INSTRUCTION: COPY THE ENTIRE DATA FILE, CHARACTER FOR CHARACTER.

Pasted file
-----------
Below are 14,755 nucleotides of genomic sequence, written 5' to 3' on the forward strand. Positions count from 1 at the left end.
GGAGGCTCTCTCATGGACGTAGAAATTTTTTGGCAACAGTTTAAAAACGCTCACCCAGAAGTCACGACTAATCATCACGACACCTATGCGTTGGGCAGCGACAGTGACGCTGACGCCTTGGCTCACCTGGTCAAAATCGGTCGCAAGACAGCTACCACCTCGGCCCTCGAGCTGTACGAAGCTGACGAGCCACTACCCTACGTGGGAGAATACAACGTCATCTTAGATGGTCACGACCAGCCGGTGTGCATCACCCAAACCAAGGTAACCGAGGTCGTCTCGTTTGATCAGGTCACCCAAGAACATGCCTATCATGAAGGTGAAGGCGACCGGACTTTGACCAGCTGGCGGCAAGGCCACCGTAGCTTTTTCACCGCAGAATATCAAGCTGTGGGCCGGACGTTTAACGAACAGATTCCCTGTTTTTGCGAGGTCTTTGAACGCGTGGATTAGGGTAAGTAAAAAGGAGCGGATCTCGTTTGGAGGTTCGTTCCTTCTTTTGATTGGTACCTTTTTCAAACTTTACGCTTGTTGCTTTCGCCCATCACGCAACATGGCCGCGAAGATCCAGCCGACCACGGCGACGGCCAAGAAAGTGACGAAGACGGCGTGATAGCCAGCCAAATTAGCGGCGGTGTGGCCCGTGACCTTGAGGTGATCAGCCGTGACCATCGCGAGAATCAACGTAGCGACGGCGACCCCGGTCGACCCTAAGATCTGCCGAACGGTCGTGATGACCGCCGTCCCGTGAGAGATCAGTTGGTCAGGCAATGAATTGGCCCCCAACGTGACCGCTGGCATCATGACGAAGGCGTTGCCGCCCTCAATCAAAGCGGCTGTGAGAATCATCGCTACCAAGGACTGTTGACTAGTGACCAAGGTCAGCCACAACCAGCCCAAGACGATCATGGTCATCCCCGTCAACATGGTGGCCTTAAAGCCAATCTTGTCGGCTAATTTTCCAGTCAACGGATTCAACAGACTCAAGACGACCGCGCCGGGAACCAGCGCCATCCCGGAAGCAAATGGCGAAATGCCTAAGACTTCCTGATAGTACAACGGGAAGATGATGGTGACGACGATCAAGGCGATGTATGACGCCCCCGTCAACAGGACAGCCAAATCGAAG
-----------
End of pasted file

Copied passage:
Below are 14,755 nucleotides of genomic sequence, written 5' to 3' on the forward strand. Positions count from 1 at the left end.
GGAGGCTCTCTCATGGACGTAGAAATTTTTTGGCAACAGTTTAAAAACGCTCACCCAGAAGTCACGACTAATCATCACGACACCTATGCGTTGGGCAGCGACAGTGACGCTGACGCCTTGGCTCACCTGGTCAAAATCGGTCGCAAGACAGCTACCACCTCGGCCCTCGAGCTGTACGAAGCTGACGAGCCACTACCCTACGTGGGAGAATACAACGTCATCTTAGATGGTCACGACCAGCCGGTGTGCATCACCCAAACCAAGGTAACCGAGGTCGTCTCGTTTGATCAGGTCACCCAAGAACATGCCTATCATGAAGGTGAAGGCGACCGGACTTTGACCAGCTGGCGGCAAGGCCACCGTAGCTTTTTCACCGCAGAATATCAAGCTGTGGGCCGGACGTTTAACGAACAGATTCCCTGTTTTTGCGAGGTCTTTGAACGCGTGGATTAGGGTAAGTAAAAAGGAGCGGATCTCGTTTGGAGGTTCGTTCCTTCTTTTGATTGGTACCTTTTTCAAACTTTACGCTTGTTGCTTTCGCCCATCACGCAACATGGCCGCGAAGATCCAGCCGACCACGGCGACGGCCAAGAAAGTGACGAAGACGGCGTGATAGCCAGCCAAATTAGCGGCGGTGTGGCCCGTGACCTTGAGGTGATCAGCCGTGACCATCGCGAGAATCAACGTAGCGACGGCGACCCCGGTCGACCCTAAGATCTGCCGAACGGTCGTGATGACCGCCGTCCCGTGAGAGATCAGTTGGTCAGGCAATGAATTGGCCCCCAACGTGACCGCTGGCATCATGACGAAGGCGTTGCCGCCCTCAATCAAAGCGGCTGTGAGAATCATCGCTACCAAGGACTGTTGACTAGTGACCAAGGTCAGCCACAACCAGCCCAAGACGATCATGGTCATCCCCGTCAACATGGTGGCCTTAAAGCCAATCTTGTCGGCTAATTTTCCAGTCAACGGATTCAACAGACTCAAGACGACCGCGCCGGGAACCAGCGCCATCCCGGAAGCAAATGGCGAAATGCCTAAGACTTCCTGATAGTACAACGGGAAGATGATGGTGACGACGATCAAGGCGATGTATGACGCCCCCGTCAACAGGACAGCCAAATCGAAG